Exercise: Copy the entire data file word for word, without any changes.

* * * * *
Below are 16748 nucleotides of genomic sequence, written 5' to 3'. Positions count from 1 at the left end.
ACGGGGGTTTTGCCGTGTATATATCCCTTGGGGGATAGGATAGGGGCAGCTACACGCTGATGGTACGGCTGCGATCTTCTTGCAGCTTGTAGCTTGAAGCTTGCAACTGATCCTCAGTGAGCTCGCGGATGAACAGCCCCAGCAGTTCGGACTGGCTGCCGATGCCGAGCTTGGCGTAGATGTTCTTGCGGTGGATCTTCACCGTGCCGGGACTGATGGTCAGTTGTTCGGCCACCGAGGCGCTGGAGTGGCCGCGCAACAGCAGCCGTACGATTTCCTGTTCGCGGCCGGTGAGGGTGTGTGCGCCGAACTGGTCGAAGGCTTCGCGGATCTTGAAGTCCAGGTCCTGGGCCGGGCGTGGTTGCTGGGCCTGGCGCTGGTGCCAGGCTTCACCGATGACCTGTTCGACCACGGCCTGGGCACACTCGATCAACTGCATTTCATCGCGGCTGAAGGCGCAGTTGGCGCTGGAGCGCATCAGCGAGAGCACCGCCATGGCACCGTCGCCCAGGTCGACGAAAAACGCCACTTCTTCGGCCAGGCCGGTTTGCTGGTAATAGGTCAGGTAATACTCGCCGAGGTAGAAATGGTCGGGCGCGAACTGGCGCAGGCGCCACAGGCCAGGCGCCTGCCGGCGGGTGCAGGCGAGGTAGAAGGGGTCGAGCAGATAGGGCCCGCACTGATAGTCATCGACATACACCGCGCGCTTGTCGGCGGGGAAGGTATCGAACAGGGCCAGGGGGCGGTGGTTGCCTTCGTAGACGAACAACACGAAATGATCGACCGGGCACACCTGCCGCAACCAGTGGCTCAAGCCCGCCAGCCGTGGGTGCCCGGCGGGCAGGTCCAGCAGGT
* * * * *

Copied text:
Below are 16748 nucleotides of genomic sequence, written 5' to 3'. Positions count from 1 at the left end.
ACGGGGGTTTTGCCGTGTATATATCCCTTGGGGGATAGGATAGGGGCAGCTACACGCTGATGGTACGGCTGCGATCTTCTTGCAGCTTGTAGCTTGAAGCTTGCAACTGATCCTCAGTGAGCTCGCGGATGAACAGCCCCAGCAGTTCGGACTGGCTGCCGATGCCGAGCTTGGCGTAGATGTTCTTGCGGTGGATCTTCACCGTGCCGGGACTGATGGTCAGTTGTTCGGCCACCGAGGCGCTGGAGTGGCCGCGCAACAGCAGCCGTACGATTTCCTGTTCGCGGCCGGTGAGGGTGTGTGCGCCGAACTGGTCGAAGGCTTCGCGGATCTTGAAGTCCAGGTCCTGGGCCGGGCGTGGTTGCTGGGCCTGGCGCTGGTGCCAGGCTTCACCGATGACCTGTTCGACCACGGCCTGGGCACACTCGATCAACTGCATTTCATCGCGGCTGAAGGCGCAGTTGGCGCTGGAGCGCATCAGCGAGAGCACCGCCATGGCACCGTCGCCCAGGTCGACGAAAAACGCCACTTCTTCGGCCAGGCCGGTTTGCTGGTAATAGGTCAGGTAATACTCGCCGAGGTAGAAATGGTCGGGCGCGAACTGGCGCAGGCGCCACAGGCCAGGCGCCTGCCGGCGGGTGCAGGCGAGGTAGAAGGGGTCGAGCAGATAGGGCCCGCACTGATAGTCATCGACATACACCGCGCGCTTGTCGGCGGGGAAGGTATCGAACAGGGCCAGGGGGCGGTGGTTGCCTTCGTAGACGAACAACACGAAATGATCGACCGGGCACACCTGCCGCAACCAGTGGCTCAAGCCCGCCAGCCGTGGGTGCCCGGCGGGCAGGTCCAGCAGGT